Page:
God Squad, on being made in God's image

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God Squad Rabbi Marc Gellman

Rabbi Marc Gellman writes about religion for Newsday. ...

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I don't understand the biblical statement that "God created man in God's image." That makes no sense to me at all. It can't mean physically, because God seems to be a spirit, and not a defined physical being. I don't believe it could possibly mean spiritually, because while mankind is capable of wonderful acts of kindness and self sacrifice, mankind is also capable of horrific acts of violence and cruelty. What does that biblical phrase mean? -- P., via email

In Genesis 1:25-27 we read: "And God made the beast of the earth after his kind, and cattle after their kind, and every thing that creepeth upon the earth after his kind: and God saw that it was good. And God said, Let us make man in our image, after our likeness: and let them have dominion over the fish of the sea, and over the fowl of the air, and over the cattle, and over all the earth, and over every creeping thing that creepeth upon the earth. So God created man in his own image, in the image of God created he him; male and female created he them." (KJV)

God's creative act has several levels. On the lowest level, but still holy because of God's creation, are the nonhuman, non-animal things of the world like light (first day), rocks and water (second day), plants (third day), and the sun, moon and stars (fourth day). All these things are created and called "good," whatever that might mean.

On the next-highest level of God's creation are animals that are created and called good. They have a higher standing in creation because, in addition to being created by God and called good by God, they are blessed by God. The content of their blessing is to procreate and fill the earth with animal life (fifth day).

Now, we come to the sixth day of creation, when people are created. People are created (like rocks) and blessed (like animals), but people also are "made in the image of God." This is the highest level of creation. For some reason, the creation of people is not called "good," even though at the very end of creation God saw all that God had created and called all of it (presumably including people) "very good."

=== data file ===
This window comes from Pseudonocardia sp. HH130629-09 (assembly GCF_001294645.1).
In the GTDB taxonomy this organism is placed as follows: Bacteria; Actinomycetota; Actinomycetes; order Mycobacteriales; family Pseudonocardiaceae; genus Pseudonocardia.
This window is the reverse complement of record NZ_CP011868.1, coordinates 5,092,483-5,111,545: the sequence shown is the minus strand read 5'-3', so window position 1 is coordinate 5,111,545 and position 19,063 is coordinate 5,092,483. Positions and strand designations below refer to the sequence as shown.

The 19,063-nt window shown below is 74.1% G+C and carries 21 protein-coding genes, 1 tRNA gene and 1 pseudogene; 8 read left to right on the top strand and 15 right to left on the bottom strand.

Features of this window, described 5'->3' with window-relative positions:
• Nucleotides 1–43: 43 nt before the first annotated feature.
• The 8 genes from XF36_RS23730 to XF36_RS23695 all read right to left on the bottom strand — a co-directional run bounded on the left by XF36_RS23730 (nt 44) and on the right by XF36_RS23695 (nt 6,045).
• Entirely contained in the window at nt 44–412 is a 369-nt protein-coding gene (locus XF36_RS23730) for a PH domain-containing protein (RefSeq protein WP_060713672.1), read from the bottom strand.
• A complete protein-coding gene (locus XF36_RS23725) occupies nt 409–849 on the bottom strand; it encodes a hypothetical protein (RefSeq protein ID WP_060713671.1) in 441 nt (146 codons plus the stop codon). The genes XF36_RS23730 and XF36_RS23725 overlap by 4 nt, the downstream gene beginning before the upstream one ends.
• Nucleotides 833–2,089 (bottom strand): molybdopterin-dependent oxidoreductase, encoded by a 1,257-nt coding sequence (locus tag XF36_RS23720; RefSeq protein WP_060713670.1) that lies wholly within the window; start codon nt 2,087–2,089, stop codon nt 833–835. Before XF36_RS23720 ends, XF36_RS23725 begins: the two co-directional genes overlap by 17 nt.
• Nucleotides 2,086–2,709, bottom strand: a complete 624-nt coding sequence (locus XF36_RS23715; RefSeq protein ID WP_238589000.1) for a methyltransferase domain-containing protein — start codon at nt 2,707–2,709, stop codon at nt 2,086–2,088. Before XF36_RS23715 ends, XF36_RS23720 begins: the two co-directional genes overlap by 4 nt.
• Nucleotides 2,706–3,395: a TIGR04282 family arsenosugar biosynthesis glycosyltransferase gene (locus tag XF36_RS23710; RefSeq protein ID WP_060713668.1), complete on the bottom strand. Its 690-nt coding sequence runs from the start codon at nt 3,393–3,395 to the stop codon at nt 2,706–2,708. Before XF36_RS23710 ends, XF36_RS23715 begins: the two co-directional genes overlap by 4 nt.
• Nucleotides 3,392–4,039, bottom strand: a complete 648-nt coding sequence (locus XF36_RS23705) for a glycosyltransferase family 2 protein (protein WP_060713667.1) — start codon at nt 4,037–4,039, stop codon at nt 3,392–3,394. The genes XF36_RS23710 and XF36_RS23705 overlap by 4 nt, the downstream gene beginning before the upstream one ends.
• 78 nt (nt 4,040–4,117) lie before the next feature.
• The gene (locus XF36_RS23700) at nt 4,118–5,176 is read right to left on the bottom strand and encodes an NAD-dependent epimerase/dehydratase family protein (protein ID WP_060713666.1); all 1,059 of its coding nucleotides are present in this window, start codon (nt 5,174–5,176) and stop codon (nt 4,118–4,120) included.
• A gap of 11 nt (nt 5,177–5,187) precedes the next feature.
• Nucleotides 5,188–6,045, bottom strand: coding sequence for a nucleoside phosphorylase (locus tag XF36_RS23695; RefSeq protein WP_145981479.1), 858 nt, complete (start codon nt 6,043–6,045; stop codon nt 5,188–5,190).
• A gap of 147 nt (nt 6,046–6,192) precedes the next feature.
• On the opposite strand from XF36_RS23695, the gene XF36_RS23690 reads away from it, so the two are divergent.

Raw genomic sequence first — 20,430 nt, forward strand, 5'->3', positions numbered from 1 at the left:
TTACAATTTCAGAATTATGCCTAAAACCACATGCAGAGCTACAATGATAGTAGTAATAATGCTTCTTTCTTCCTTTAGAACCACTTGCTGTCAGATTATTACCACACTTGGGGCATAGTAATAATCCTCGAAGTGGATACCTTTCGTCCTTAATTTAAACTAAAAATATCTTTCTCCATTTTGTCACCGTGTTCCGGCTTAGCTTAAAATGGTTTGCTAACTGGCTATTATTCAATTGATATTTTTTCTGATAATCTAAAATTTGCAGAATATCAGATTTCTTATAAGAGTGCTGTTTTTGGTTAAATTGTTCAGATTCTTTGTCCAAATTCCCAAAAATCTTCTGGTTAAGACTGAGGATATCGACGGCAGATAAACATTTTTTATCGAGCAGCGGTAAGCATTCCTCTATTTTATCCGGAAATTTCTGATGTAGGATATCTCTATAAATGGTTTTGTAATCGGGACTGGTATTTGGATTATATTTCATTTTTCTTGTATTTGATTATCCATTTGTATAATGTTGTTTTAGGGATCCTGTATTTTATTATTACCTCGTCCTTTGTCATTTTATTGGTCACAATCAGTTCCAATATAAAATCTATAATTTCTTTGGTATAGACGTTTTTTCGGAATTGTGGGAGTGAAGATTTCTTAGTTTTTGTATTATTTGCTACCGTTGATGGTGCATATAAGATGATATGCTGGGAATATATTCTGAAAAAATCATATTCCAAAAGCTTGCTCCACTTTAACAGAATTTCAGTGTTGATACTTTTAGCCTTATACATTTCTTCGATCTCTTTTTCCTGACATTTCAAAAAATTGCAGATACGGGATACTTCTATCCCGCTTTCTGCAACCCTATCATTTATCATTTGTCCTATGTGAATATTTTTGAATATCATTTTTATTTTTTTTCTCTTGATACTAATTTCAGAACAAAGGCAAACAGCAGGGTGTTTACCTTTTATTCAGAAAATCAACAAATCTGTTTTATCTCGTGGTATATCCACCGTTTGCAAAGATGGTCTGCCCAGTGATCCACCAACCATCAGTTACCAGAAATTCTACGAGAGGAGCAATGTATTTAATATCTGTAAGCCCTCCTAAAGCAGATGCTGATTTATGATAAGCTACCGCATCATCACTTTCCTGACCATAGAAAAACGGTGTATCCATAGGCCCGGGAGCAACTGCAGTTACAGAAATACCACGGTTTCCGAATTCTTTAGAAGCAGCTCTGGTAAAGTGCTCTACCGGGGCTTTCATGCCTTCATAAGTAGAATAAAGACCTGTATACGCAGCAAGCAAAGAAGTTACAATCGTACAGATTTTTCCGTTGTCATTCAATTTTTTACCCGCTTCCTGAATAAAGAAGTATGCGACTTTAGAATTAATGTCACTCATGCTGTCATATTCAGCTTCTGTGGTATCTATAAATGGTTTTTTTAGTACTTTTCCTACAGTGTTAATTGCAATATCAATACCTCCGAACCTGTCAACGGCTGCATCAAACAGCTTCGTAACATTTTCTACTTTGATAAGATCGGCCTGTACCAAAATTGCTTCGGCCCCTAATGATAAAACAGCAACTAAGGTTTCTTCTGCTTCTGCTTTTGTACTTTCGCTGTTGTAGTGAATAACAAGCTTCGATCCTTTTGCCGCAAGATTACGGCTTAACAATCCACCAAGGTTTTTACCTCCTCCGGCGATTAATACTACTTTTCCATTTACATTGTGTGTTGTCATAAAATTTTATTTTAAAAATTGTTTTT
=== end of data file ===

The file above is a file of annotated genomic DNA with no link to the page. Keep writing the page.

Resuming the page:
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All of this textual examination leads us to the understanding that whatever being made in the image of God means, nothing else in creation is like us. Nothing created and blessed by God is also made in the image of God. We are the pinnacle of God's creation, although a wise rabbinic commentary punctures our false pride by teaching that God made us last in creation to remind us that even cockroaches were made before us.

My belief is that being made in the image of God means we can do things that are closer to what God can do than any of God's other creations. The first thing we can do like God is use our free will to choose good over evil. Birds don't choose to migrate; they are driven by their animal urges to migrate. We human beings can choose when we'll move to Florida. Having freewill is the main element of Imago Dei (Latin for being made in the image). Freewill is not only essential for moral choice and moral accountability; freewill is essential for love. We choose to love each other and we choose to love God.

God made us in God's image so we could learn to love God freely.

We remain partly rooted in the animal world, with animal urges constantly welling up within us, but we're also rooted in the world of the spirit. We have immaterial souls that are like God and do not die when our animal bodies die. Being made in the image of God means we have both an earthly destiny and a spiritual destiny that death cannot extinguish. Hell is our personal choice to extinguish our spiritual essence by living a life of moral evil.

What Imago Dei means to me is also that each of us is holy in exactly the same way before God.

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An old rabbinic story tells of how one day, when a rabbi was walking through town and was being followed by his students, he stopped suddenly and pointed across the street at a man walking there and asked his students, "Who is that walking across the street?" They looked and said, "That is nobody, rabbi. That is just Moshele, the man who draws water from the well." He scolded them, saying, "You are not my students until you can say about any person you see, 'That is the image of God walking across the street.' " Being made in the image of God was God's way to help us look across the street.

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